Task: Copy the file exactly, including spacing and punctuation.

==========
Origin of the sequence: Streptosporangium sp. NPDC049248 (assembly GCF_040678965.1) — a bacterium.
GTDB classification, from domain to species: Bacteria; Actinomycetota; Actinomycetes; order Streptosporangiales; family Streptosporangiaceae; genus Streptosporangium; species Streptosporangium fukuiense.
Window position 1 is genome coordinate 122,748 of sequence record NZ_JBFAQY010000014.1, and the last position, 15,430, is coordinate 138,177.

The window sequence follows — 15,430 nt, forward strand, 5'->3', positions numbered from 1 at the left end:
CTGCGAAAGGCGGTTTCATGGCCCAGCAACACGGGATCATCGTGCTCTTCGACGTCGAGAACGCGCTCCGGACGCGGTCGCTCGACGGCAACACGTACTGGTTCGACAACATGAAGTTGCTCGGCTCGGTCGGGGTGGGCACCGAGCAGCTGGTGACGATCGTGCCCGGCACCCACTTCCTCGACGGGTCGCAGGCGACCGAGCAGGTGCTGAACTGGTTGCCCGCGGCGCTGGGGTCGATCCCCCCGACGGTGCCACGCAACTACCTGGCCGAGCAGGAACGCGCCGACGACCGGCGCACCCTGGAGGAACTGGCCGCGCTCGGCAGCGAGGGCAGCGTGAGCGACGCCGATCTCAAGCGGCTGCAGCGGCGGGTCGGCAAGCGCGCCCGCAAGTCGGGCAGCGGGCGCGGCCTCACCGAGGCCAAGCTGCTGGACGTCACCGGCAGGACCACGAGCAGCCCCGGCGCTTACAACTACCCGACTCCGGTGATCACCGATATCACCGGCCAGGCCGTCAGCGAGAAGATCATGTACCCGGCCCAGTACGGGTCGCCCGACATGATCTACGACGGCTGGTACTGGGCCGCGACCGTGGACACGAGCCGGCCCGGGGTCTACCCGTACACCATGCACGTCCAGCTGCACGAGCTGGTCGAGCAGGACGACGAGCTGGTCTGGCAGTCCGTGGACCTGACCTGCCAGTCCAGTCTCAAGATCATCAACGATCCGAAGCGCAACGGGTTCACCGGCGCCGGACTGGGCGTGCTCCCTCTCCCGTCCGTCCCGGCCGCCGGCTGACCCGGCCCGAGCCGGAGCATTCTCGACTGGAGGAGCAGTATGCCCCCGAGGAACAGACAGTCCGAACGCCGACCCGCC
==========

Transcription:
Origin of the sequence: Streptosporangium sp. NPDC049248 (assembly GCF_040678965.1) — a bacterium.
GTDB classification, from domain to species: Bacteria; Actinomycetota; Actinomycetes; order Streptosporangiales; family Streptosporangiaceae; genus Streptosporangium; species Streptosporangium fukuiense.
Window position 1 is genome coordinate 122,748 of sequence record NZ_JBFAQY010000014.1, and the last position, 15,430, is coordinate 138,177.

The window sequence follows — 15,430 nt, forward strand, 5'->3', positions numbered from 1 at the left end:
CTGCGAAAGGCGGTTTCATGGCCCAGCAACACGGGATCATCGTGCTCTTCGACGTCGAGAACGCGCTCCGGACGCGGTCGCTCGACGGCAACACGTACTGGTTCGACAACATGAAGTTGCTCGGCTCGGTCGGGGTGGGCACCGAGCAGCTGGTGACGATCGTGCCCGGCACCCACTTCCTCGACGGGTCGCAGGCGACCGAGCAGGTGCTGAACTGGTTGCCCGCGGCGCTGGGGTCGATCCCCCCGACGGTGCCACGCAACTACCTGGCCGAGCAGGAACGCGCCGACGACCGGCGCACCCTGGAGGAACTGGCCGCGCTCGGCAGCGAGGGCAGCGTGAGCGACGCCGATCTCAAGCGGCTGCAGCGGCGGGTCGGCAAGCGCGCCCGCAAGTCGGGCAGCGGGCGCGGCCTCACCGAGGCCAAGCTGCTGGACGTCACCGGCAGGACCACGAGCAGCCCCGGCGCTTACAACTACCCGACTCCGGTGATCACCGATATCACCGGCCAGGCCGTCAGCGAGAAGATCATGTACCCGGCCCAGTACGGGTCGCCCGACATGATCTACGACGGCTGGTACTGGGCCGCGACCGTGGACACGAGCCGGCCCGGGGTCTACCCGTACACCATGCACGTCCAGCTGCACGAGCTGGTCGAGCAGGACGACGAGCTGGTCTGGCAGTCCGTGGACCTGACCTGCCAGTCCAGTCTCAAGATCATCAACGATCCGAAGCGCAACGGGTTCACCGGCGCCGGACTGGGCGTGCTCCCTCTCCCGTCCGTCCCGGCCGCCGGCTGACCCGGCCCGAGCCGGAGCATTCTCGACTGGAGGAGCAGTATGCCCCCGAGGAACAGACAGTCCGAACGCCGACCCGCC